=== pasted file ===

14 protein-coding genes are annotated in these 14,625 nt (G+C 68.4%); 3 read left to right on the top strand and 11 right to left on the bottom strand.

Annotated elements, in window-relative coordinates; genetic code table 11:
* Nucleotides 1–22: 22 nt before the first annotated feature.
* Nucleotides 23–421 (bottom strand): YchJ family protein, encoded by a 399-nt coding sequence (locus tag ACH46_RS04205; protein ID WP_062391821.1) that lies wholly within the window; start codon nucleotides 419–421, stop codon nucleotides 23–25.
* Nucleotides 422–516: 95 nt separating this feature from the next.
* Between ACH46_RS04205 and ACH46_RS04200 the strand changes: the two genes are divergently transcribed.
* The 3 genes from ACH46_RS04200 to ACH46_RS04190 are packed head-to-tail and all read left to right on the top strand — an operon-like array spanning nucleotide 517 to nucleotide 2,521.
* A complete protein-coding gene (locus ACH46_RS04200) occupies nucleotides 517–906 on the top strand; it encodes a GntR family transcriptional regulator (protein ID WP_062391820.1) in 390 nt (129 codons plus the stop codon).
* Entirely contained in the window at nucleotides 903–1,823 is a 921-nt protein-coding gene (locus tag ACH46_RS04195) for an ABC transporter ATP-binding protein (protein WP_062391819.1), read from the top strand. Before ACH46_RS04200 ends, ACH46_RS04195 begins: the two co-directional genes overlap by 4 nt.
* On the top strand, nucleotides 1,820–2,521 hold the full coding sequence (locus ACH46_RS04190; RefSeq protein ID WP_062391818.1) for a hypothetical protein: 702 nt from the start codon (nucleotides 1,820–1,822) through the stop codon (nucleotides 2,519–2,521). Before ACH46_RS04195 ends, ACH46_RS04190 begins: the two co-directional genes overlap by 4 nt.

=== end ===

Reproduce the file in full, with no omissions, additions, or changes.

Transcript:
14 protein-coding genes are annotated in these 14,625 nt (G+C 68.4%); 3 read left to right on the top strand and 11 right to left on the bottom strand.

Annotated elements, in window-relative coordinates; genetic code table 11:
* Nucleotides 1–22: 22 nt before the first annotated feature.
* Nucleotides 23–421 (bottom strand): YchJ family protein, encoded by a 399-nt coding sequence (locus tag ACH46_RS04205; protein ID WP_062391821.1) that lies wholly within the window; start codon nucleotides 419–421, stop codon nucleotides 23–25.
* Nucleotides 422–516: 95 nt separating this feature from the next.
* Between ACH46_RS04205 and ACH46_RS04200 the strand changes: the two genes are divergently transcribed.
* The 3 genes from ACH46_RS04200 to ACH46_RS04190 are packed head-to-tail and all read left to right on the top strand — an operon-like array spanning nucleotide 517 to nucleotide 2,521.
* A complete protein-coding gene (locus ACH46_RS04200) occupies nucleotides 517–906 on the top strand; it encodes a GntR family transcriptional regulator (protein ID WP_062391820.1) in 390 nt (129 codons plus the stop codon).
* Entirely contained in the window at nucleotides 903–1,823 is a 921-nt protein-coding gene (locus tag ACH46_RS04195) for an ABC transporter ATP-binding protein (protein WP_062391819.1), read from the top strand. Before ACH46_RS04200 ends, ACH46_RS04195 begins: the two co-directional genes overlap by 4 nt.
* On the top strand, nucleotides 1,820–2,521 hold the full coding sequence (locus ACH46_RS04190; RefSeq protein ID WP_062391818.1) for a hypothetical protein: 702 nt from the start codon (nucleotides 1,820–1,822) through the stop codon (nucleotides 2,519–2,521). Before ACH46_RS04195 ends, ACH46_RS04190 begins: the two co-directional genes overlap by 4 nt.